In an attempt to distinguish the two cases in this Court, respondent argues here that three purported differences between petitioner's and Greenblatt's cases justify the differing results. As an initial matter, none of these asserted differences were mentioned, let alone relied upon, in respondent's Final Determination and cannot serve to satisfy the requirements of Field Delivery (see e.g. In the Matter of Lafayette Storage & Moving Corp., 77 N.Y.2d 823, 826, 566 N.Y.S.2d 198, 567 N.E.2d 240; Matter of Martin, 70 N.Y.2d 679, 681, 518 N.Y.S.2d 789, 512 N.E.2d 310).
In addition to being untimely, respondent's asserted after-the-fact distinctions are not convincing. First, respondent asserts that Greenblatt was still on probation when his license was issued, while petitioner had completed his probation when he submitted his relicensing application. The fact that petitioner had successfully completed his probation-and received a Certificate of Good Conduct for having done so-is hardly a difference that supports harsher treatment for petitioner. Respondent's contention that Greenblatt would be less likely than petitioner to engage in wrongdoing because Greenblatt was still on probation when his application was granted while petitioner had completed his probation is untenable. Moreover whatever merit such rationale might conceivably have would be short lived since Greenblatt's probation was due to be completed within little more than one year after his application was granted.
Second, respondent's assertion that petitioner's probation officer expressed concern about him becoming relicensed while Greenblatt's probation officer expressed no such concern about him is somewhat disingenuous. The “concern” expressed by petitioner's probation officer was contained in a letter written more than two years before petitioner completed his probation and submitted his application. In addition, the record shows that, unlike the investigator assigned to petitioner's case, the Insurance Department investigator in Greenblatt's case did not ask Greenblatt's probation officer for her views as to whether he was worthy of relicensing, and the probation officer's letter thus did not say one way or the other whether he should be relicensed.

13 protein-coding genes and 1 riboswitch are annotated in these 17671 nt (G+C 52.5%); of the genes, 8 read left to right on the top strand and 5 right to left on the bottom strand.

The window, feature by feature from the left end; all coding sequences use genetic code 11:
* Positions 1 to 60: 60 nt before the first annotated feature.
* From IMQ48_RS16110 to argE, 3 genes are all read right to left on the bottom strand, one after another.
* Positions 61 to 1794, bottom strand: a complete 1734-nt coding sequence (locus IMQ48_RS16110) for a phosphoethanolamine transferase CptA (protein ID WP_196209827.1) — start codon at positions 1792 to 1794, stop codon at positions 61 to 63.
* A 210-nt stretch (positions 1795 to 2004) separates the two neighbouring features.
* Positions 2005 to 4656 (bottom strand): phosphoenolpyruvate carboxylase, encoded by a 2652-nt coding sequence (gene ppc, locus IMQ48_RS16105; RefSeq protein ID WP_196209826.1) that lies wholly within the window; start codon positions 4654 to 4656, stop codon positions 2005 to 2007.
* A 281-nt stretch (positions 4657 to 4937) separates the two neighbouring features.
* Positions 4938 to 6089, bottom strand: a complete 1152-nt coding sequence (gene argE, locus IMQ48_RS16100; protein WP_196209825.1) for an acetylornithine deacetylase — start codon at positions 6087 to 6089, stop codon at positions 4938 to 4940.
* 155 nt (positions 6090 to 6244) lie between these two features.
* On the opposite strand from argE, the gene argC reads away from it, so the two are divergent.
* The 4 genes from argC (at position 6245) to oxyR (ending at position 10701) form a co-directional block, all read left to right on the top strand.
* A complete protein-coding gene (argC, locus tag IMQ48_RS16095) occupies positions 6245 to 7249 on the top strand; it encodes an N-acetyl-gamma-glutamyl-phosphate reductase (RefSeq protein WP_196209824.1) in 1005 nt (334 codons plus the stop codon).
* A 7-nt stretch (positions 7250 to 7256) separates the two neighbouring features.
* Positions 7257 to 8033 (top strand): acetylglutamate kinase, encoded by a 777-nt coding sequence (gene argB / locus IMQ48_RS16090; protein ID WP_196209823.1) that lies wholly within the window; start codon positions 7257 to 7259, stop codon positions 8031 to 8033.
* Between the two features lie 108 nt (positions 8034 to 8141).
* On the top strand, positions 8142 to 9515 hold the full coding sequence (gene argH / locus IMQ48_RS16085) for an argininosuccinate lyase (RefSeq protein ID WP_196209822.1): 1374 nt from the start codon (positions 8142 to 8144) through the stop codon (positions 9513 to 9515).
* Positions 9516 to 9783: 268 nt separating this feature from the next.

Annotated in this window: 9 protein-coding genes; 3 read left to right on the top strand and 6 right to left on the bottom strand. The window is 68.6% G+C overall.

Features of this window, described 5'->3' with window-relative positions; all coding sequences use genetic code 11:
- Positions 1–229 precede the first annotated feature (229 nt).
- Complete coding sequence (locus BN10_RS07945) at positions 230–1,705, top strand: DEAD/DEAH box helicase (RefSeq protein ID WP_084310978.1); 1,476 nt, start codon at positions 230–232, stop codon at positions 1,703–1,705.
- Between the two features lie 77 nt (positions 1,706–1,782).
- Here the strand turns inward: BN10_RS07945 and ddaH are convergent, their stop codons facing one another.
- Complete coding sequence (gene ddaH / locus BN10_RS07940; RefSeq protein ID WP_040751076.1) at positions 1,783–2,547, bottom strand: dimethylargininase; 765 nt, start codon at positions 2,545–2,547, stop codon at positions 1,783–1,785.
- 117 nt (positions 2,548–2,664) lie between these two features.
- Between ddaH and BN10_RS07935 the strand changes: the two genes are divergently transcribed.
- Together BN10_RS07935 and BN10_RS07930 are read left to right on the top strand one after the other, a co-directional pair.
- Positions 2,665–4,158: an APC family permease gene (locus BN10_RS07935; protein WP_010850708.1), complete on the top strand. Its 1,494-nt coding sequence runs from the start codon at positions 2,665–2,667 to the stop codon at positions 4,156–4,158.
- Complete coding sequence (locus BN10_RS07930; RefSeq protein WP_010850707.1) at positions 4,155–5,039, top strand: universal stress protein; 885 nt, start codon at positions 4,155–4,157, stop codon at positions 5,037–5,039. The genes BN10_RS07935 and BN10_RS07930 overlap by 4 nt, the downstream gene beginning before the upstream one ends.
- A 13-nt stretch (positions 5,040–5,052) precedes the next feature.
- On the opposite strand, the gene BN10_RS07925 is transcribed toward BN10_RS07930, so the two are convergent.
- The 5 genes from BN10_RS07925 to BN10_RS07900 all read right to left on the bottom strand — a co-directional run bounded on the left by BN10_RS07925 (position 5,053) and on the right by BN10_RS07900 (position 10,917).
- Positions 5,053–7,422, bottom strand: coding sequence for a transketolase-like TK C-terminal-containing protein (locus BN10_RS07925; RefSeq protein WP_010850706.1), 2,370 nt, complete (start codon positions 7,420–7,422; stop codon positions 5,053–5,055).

Third, respondent asserts that petitioner, unlike Greenblatt, conceded that he had been involved in other fraudulent claims besides those to which he had pleaded guilty. However, the testimony of Greenblatt and petitioner at their respective hearings is remarkably similar, both stating that “a minimal amount” of the claims they had handled during their public adjuster careers were fraudulent. Based upon Greenblatt's testimony, it cannot be concluded with certainty that the four counts of fraud with which he was charged constituted his only instances of fraud, making this asserted distinction ephemeral at best.
Because the petitioner's application presented essentially identical facts as those underlying the Insurance Department's prior decision in Matter of Greenblatt (with the minor differences arguing in petitioner's favor) and respondent failed to provide an adequate explanation for the different treatment afforded petitioner, the decision denying petitioner's application for a public adjuster's license must be annulled as arbitrary and capricious under the Field Delivery Service rule.
Respondent's final suggestion that Field Delivery Service is inapplicable to agency determinations regarding determinations of a particular person's fitness for a particular license is unsupported by precedent or reason, and we decline to adopt such a rule.
1. These factors include: New York's policy “to encourage the licensure and employment of persons previously convicted of one or more criminal offenses”; the duties and responsibilities related to the license or employment sought; the bearing, if any, that the criminal offense for which the applicant was convicted will have on the applicant's fitness or ability to perform the requisite duties; the time that has elapsed since the commission of the criminal offense; the age of the applicant at the time the offense was committed; the seriousness of the offenses; and any information related to the applicant's rehabilitation and good conduct (Correction Law § 753 ).